Prepare yourselves – the fair is back in action! With a variety of county fairs offering up vender booths and animal pens, anyone looking for some lively agricultural fun, carnival glory, and/or food that might bust an artery but definitely beats the heat can find something to do.
Growing up on a small horse farm, Hemlock Fair always meant show time. Whether or not I was riding, I usually always knew someone who was and had horse stalls to decorate and manes to braid.
It was an unspoken rule that the best-decorated stall earned some major props from the rest of the horse-people community. It might sound like a silly practice, but when your stall slot becomes your camp base for all of fair week, people don’t mess around when it comes to having some extra fun. I’ve seen stalls turn into private beach scenes, Mardi Gras parties, hippie tie-dye, and even one that was entirely decked out in American flags. Our little barn called our 4-H group the Lucky Charms – horse shoes and shamrocks everywhere!
The only sign that people were there for a serious cause was the row of prize ribbons typically displayed along the stall door. As you earned ‘em, you pinned ‘em. Some competitive types even led their horses around wearing them in their halters. I usually had a vast array of colors (different colors symbolize different rank/placement in the events) but was never bothered by the scores. I think county fairs bring out the friendliest competition I’ve ever experienced.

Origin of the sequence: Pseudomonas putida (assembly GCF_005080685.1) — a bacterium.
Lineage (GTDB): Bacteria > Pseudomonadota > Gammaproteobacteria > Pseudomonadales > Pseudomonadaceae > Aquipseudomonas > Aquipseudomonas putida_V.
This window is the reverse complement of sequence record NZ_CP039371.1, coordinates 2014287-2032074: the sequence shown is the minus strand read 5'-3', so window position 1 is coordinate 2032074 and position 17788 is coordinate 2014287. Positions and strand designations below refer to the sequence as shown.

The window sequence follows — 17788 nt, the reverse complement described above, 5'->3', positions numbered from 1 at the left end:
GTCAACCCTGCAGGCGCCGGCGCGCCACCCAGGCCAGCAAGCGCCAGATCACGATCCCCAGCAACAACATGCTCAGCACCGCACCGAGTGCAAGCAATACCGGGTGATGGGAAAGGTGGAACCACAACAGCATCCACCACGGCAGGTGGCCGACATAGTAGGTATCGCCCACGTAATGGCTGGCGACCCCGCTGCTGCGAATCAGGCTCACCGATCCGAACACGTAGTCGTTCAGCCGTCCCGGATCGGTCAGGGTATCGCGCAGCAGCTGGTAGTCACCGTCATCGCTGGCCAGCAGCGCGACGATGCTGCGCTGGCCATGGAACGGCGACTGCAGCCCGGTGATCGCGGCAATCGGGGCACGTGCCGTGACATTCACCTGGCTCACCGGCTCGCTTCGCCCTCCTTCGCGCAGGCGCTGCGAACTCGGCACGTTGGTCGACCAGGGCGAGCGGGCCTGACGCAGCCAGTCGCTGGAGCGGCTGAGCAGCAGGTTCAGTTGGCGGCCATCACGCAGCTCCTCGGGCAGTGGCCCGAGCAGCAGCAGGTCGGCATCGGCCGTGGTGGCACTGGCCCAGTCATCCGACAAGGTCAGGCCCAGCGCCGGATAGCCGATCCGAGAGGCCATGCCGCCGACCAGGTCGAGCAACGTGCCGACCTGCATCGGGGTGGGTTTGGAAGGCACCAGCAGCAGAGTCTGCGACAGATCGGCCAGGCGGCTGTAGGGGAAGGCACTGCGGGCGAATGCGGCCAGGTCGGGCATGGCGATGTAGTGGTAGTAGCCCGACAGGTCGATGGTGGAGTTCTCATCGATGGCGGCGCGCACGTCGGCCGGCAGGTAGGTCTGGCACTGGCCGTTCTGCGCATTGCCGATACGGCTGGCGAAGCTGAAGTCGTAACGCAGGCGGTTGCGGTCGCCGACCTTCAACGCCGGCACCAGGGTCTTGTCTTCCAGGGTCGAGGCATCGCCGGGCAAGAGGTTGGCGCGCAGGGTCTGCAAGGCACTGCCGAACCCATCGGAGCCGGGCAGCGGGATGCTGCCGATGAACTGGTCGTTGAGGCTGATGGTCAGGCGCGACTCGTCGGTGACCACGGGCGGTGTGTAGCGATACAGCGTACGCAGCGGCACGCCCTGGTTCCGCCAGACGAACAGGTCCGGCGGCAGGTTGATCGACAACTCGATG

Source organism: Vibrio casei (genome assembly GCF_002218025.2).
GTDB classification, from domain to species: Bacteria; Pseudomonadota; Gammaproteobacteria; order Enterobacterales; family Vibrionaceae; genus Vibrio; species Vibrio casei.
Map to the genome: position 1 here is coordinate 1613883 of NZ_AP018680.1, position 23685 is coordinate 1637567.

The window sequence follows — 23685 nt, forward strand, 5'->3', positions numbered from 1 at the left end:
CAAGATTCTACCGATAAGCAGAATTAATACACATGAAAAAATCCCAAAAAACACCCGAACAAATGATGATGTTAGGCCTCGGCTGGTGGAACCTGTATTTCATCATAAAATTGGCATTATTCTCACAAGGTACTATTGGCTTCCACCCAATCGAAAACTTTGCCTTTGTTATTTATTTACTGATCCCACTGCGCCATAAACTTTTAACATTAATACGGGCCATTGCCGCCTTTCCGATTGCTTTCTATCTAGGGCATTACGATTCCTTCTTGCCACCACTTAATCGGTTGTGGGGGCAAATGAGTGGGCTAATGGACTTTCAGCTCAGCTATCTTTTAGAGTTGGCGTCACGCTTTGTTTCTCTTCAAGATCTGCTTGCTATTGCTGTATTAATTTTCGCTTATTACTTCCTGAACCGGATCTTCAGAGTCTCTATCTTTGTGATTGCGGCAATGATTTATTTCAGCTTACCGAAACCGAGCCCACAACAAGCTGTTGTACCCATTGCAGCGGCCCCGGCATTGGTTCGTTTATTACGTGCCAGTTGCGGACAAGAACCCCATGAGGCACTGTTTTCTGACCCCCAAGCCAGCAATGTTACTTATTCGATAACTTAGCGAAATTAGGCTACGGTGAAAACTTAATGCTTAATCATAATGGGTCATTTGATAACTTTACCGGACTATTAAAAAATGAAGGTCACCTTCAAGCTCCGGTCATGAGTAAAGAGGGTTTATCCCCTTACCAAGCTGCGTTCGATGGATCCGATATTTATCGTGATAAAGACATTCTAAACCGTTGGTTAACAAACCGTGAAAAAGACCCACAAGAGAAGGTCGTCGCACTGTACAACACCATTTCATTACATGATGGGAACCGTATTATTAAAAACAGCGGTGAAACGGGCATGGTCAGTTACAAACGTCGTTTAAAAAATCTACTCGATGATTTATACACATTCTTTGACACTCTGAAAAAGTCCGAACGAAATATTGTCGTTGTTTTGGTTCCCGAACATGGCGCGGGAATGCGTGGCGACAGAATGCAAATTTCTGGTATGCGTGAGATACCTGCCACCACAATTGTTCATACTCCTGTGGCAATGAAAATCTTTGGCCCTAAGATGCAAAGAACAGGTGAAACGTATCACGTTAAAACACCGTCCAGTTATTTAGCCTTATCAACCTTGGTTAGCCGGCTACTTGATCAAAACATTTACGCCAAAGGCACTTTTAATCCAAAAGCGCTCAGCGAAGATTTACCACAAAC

Because people don’t typically ride in every event, there are always big chunks of time that the horses use to rest up and the riders use to explore the rest of the fair. I had a family friend that would barely be off his horse after a show before he was stripping off his jacket and making a sprint for the hot corn cobs and Spinning Apples ride.
My friends and I had more appreciation for our stomachs and would take our time meandering through the rabbit barn petting the bunnies and giving a wide berth to the cow pens. To this day I’ve yet to find it otherwise that horse people think cows smell, and cow people think horses smell. I also avoided the rooster barn, but that’s probably due to my personal discomfort (you can only be chased down by flapping wings and beady eyes so many times at home before you become a little wary).
However, on warm days there’s a timer that starts right when you leave the comfort of the fans by your stall. If you don’t manage to make it through the animal barns to the lemonade stand before too long, you’ll definitely melt. You can add on a few minutes if you cut through the cool, shaded Scout Project Display buildings, but if you forget your refillable cup and have to go back, forget it. At that point the only thing that can save you is some freshly scooped ice cream.
Or the frozen cheesecakes on a stick – it is a fair after all!